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A round-up of lessons on HR for finance directors

Fresh from holding The FD Surgery in Manchester in November, Real Business followed up with the HR for Finance Directors event on Wednesday 6 December.
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The event with lessons on HR came about with the knowledge that 70 per cent of mid-market FDs from a survey of 250 are responsible for managing HR in their workplace.

With that in mind, it stands to reason that the workloads of FDs is considerable, given human resources sits alongside their primary financial focus. On the day, we had a series of guest speakers, panelists and roundtable events, which we’ve rounded up to give you an overview of considerations when it comes to the mix between finance and HR.

Opening up proceedings on the day with lessons on HR was Doug Ross, a director at business consultancy Square Peg, which counts Coca-Cola among clientele, who detailed what can be learnt from FD and HR collaboration in a company.

Speaking of his work alongside the soft drinks company, he said that a major shift in the way the business operates today has been brought about with a vision to make it a “total beverage company” rather than one just geared around soft drinks.

“In moving through the process, we had to come up with a new model, as the old model didn’t work anymore, it stalled out,” Ross said, adding that “stuff happens” to change the agenda all the time.

“Events happen and rather than ignoring events, we said let’s recognise events as a key driver. So our processes are either proactive or reactive to events,” he explained.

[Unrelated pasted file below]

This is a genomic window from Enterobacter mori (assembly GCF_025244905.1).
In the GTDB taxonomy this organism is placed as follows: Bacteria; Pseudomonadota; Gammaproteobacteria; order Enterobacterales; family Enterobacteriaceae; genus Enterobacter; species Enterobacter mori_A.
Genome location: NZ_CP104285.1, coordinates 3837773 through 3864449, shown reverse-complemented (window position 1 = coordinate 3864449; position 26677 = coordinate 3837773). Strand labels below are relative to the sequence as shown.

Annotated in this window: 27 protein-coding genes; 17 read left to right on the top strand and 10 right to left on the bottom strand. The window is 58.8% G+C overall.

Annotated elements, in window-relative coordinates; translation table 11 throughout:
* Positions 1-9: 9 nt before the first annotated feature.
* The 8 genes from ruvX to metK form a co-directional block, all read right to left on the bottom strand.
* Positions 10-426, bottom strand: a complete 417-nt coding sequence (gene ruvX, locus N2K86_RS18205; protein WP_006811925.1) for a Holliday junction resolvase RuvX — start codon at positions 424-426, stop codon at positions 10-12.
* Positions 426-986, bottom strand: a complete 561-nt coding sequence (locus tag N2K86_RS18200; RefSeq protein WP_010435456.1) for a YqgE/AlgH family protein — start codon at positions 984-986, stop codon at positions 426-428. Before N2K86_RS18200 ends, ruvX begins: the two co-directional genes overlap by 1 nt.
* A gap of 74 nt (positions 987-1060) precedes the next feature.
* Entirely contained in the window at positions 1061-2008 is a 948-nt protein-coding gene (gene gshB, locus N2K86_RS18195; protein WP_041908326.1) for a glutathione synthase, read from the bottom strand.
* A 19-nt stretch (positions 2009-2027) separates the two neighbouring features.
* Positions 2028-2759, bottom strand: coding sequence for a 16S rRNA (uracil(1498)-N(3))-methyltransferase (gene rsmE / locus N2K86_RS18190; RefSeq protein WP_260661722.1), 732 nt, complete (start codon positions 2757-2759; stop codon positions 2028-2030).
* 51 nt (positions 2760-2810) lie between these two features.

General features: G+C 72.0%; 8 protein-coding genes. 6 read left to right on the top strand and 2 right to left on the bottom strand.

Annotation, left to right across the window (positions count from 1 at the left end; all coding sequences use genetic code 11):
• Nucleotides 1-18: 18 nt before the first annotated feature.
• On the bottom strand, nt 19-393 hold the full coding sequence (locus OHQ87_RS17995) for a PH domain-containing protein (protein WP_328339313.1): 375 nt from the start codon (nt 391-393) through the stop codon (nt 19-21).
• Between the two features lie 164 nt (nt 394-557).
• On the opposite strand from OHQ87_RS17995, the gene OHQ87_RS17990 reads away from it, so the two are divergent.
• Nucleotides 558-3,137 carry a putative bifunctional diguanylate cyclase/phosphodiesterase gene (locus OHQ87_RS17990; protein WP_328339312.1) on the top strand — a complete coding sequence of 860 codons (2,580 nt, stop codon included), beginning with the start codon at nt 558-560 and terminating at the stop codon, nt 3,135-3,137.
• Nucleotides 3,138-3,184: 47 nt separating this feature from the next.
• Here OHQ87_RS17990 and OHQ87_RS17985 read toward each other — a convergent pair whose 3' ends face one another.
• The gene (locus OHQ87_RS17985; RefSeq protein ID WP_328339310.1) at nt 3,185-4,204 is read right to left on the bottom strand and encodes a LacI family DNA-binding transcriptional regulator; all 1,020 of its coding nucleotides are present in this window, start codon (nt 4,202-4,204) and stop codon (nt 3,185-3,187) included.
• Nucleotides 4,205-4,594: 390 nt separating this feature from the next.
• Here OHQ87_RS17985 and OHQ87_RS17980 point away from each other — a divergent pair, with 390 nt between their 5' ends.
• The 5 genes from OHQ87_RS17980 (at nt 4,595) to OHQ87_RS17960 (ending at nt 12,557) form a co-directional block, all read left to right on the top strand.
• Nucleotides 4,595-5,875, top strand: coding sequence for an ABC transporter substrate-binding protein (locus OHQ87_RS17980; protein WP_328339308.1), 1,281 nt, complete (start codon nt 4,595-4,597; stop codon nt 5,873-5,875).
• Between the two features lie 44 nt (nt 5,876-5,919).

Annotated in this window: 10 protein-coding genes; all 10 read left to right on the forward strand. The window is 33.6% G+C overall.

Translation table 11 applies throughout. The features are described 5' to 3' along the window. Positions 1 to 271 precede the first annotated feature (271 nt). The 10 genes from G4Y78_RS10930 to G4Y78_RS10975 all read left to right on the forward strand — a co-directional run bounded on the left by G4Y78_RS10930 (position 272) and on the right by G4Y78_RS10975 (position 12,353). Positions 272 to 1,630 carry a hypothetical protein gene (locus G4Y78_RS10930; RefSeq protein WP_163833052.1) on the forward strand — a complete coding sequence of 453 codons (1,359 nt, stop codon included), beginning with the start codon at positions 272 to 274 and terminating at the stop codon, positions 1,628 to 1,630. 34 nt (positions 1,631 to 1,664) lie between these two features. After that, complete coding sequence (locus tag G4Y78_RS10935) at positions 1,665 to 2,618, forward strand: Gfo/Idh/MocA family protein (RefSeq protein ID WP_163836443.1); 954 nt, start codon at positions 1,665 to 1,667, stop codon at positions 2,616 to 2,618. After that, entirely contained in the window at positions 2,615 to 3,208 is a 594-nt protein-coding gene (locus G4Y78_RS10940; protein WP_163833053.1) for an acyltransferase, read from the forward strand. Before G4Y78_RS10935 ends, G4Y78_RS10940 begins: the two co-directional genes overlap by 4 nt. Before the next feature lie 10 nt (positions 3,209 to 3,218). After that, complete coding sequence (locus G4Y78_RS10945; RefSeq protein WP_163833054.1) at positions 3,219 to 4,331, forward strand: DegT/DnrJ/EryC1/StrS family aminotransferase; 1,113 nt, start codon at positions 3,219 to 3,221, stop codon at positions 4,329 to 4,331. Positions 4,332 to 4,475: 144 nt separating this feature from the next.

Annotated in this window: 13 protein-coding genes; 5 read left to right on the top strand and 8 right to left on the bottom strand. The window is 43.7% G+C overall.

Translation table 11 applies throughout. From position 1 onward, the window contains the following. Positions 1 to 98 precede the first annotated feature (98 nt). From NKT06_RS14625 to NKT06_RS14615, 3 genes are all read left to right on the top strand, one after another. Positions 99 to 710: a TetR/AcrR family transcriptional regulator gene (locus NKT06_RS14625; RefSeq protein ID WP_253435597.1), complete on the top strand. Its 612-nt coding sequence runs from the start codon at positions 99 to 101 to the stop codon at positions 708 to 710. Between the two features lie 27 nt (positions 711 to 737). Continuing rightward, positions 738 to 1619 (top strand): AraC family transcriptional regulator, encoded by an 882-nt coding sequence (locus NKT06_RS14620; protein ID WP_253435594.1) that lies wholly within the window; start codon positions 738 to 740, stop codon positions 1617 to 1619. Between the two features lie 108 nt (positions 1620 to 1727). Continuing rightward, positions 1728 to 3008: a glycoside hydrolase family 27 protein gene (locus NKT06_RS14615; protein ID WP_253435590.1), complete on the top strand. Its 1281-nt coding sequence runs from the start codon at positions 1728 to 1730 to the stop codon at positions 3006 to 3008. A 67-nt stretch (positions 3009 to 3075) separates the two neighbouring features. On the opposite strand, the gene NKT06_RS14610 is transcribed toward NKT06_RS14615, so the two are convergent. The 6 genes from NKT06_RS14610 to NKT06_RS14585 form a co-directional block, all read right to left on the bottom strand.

Prime examples of events that have thrown unexpected spanners into the Coca-Cola works have been things like calories or no calories, the obesity crisis, use of sweeteners, the sugar tax. All of those things have shaped the way Coca-Cola operates.

When James Quincey joined Coca-Cola as CEO in May, his ambition was to create a new strategy, recalled Ross. “There was a whole new system for strategy – a new strategy that needs skills to be digital, social, entrepreneurial from a big old corporate firm.

“We used to work like a bowling game, see pins, roll the ball and get a strike. With events and processes, we’re playing tennis, we didn’t know where the next shot was going to come from, up down, left right. We had to become agile.”

Sarah Hutton Coca-Cola Lessons on HR

“The level of trust I anticipate building with my FD partner is more than mutual accountability around numbers,” says Coca-Cola’s HR director

According to Coca-Cola’s HR director of Europe and the Nordics, Sarah Hutton: “The future is fast approaching us and in HR, there is work we still need to do. I think future of work for finance and HR will change, but we’re not quite out of opportunity yet.”

“Everything is interconnected. We started with company goals and within that we had to track frame of work, the leadership team, and within that we have key financial components and savings.

“The level of trust I anticipate building with my FD partner is more than mutual accountability around numbers, it’s a real understanding around intent and sustainable savings. Also managing cost of change and common understanding of what it takes to get people engaged.”